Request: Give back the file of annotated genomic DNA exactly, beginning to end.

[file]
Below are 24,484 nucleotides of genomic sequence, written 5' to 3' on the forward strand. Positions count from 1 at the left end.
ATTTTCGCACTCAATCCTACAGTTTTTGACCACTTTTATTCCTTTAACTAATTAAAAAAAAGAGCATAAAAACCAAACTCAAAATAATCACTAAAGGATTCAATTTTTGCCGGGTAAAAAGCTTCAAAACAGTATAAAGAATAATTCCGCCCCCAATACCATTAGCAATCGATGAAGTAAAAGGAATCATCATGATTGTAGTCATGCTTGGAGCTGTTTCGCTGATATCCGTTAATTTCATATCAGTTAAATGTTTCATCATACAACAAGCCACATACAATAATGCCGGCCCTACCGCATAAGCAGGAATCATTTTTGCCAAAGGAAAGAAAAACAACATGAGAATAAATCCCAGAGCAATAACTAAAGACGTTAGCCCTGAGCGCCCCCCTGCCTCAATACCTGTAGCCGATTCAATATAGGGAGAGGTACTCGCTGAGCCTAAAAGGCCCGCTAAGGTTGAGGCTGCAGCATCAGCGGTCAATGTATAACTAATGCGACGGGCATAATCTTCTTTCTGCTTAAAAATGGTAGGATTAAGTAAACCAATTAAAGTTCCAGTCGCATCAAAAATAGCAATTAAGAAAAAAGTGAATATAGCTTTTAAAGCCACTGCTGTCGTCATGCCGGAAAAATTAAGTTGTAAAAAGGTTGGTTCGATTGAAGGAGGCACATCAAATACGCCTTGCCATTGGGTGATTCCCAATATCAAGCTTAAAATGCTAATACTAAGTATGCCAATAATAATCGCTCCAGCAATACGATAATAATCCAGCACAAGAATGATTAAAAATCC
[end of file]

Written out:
Below are 24,484 nucleotides of genomic sequence, written 5' to 3' on the forward strand. Positions count from 1 at the left end.
ATTTTCGCACTCAATCCTACAGTTTTTGACCACTTTTATTCCTTTAACTAATTAAAAAAAAGAGCATAAAAACCAAACTCAAAATAATCACTAAAGGATTCAATTTTTGCCGGGTAAAAAGCTTCAAAACAGTATAAAGAATAATTCCGCCCCCAATACCATTAGCAATCGATGAAGTAAAAGGAATCATCATGATTGTAGTCATGCTTGGAGCTGTTTCGCTGATATCCGTTAATTTCATATCAGTTAAATGTTTCATCATACAACAAGCCACATACAATAATGCCGGCCCTACCGCATAAGCAGGAATCATTTTTGCCAAAGGAAAGAAAAACAACATGAGAATAAATCCCAGAGCAATAACTAAAGACGTTAGCCCTGAGCGCCCCCCTGCCTCAATACCTGTAGCCGATTCAATATAGGGAGAGGTACTCGCTGAGCCTAAAAGGCCCGCTAAGGTTGAGGCTGCAGCATCAGCGGTCAATGTATAACTAATGCGACGGGCATAATCTTCTTTCTGCTTAAAAATGGTAGGATTAAGTAAACCAATTAAAGTTCCAGTCGCATCAAAAATAGCAATTAAGAAAAAAGTGAATATAGCTTTTAAAGCCACTGCTGTCGTCATGCCGGAAAAATTAAGTTGTAAAAAGGTTGGTTCGATTGAAGGAGGCACATCAAATACGCCTTGCCATTGGGTGATTCCCAATATCAAGCTTAAAATGCTAATACTAAGTATGCCAATAATAATCGCTCCAGCAATACGATAATAATCCAGCACAAGAATGATTAAAAATCC